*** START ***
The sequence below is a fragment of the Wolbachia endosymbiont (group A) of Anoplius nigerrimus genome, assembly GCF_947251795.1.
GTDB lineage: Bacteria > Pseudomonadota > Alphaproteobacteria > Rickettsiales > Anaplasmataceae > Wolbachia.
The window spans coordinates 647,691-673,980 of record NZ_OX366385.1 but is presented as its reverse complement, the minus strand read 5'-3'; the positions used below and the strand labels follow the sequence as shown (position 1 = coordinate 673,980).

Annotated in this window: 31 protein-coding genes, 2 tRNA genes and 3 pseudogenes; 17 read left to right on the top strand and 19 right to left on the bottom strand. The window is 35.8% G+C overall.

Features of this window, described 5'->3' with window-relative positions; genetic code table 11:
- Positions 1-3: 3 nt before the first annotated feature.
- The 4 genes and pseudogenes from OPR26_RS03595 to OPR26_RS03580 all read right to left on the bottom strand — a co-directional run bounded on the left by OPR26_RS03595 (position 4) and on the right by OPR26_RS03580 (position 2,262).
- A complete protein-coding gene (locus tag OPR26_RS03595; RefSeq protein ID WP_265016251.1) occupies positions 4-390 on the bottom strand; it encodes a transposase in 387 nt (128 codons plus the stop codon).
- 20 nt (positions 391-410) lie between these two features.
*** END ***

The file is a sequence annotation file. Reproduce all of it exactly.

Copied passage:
The sequence below is a fragment of the Wolbachia endosymbiont (group A) of Anoplius nigerrimus genome, assembly GCF_947251795.1.
GTDB lineage: Bacteria > Pseudomonadota > Alphaproteobacteria > Rickettsiales > Anaplasmataceae > Wolbachia.
The window spans coordinates 647,691-673,980 of record NZ_OX366385.1 but is presented as its reverse complement, the minus strand read 5'-3'; the positions used below and the strand labels follow the sequence as shown (position 1 = coordinate 673,980).

Annotated in this window: 31 protein-coding genes, 2 tRNA genes and 3 pseudogenes; 17 read left to right on the top strand and 19 right to left on the bottom strand. The window is 35.8% G+C overall.

Features of this window, described 5'->3' with window-relative positions; genetic code table 11:
- Positions 1-3: 3 nt before the first annotated feature.
- The 4 genes and pseudogenes from OPR26_RS03595 to OPR26_RS03580 all read right to left on the bottom strand — a co-directional run bounded on the left by OPR26_RS03595 (position 4) and on the right by OPR26_RS03580 (position 2,262).
- A complete protein-coding gene (locus tag OPR26_RS03595; RefSeq protein ID WP_265016251.1) occupies positions 4-390 on the bottom strand; it encodes a transposase in 387 nt (128 codons plus the stop codon).
- 20 nt (positions 391-410) lie between these two features.